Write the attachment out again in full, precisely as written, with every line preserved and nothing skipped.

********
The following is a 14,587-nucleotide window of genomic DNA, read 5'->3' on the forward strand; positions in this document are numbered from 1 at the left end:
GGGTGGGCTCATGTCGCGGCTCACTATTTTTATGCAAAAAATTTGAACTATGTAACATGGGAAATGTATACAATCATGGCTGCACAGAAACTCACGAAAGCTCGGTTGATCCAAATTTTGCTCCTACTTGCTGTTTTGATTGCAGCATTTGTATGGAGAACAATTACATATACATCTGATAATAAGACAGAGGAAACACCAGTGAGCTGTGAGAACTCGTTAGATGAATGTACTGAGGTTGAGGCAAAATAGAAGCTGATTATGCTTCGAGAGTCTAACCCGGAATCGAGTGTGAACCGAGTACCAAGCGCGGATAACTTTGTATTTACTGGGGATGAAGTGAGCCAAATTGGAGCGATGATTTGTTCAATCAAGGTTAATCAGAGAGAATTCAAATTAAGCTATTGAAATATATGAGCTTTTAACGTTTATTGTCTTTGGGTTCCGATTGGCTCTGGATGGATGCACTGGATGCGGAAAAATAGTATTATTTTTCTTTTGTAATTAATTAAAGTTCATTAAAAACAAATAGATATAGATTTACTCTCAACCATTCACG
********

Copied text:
The following is a 14,587-nucleotide window of genomic DNA, read 5'->3' on the forward strand; positions in this document are numbered from 1 at the left end:
GGGTGGGCTCATGTCGCGGCTCACTATTTTTATGCAAAAAATTTGAACTATGTAACATGGGAAATGTATACAATCATGGCTGCACAGAAACTCACGAAAGCTCGGTTGATCCAAATTTTGCTCCTACTTGCTGTTTTGATTGCAGCATTTGTATGGAGAACAATTACATATACATCTGATAATAAGACAGAGGAAACACCAGTGAGCTGTGAGAACTCGTTAGATGAATGTACTGAGGTTGAGGCAAAATAGAAGCTGATTATGCTTCGAGAGTCTAACCCGGAATCGAGTGTGAACCGAGTACCAAGCGCGGATAACTTTGTATTTACTGGGGATGAAGTGAGCCAAATTGGAGCGATGATTTGTTCAATCAAGGTTAATCAGAGAGAATTCAAATTAAGCTATTGAAATATATGAGCTTTTAACGTTTATTGTCTTTGGGTTCCGATTGGCTCTGGATGGATGCACTGGATGCGGAAAAATAGTATTATTTTTCTTTTGTAATTAATTAAAGTTCATTAAAAACAAATAGATATAGATTTACTCTCAACCATTCACG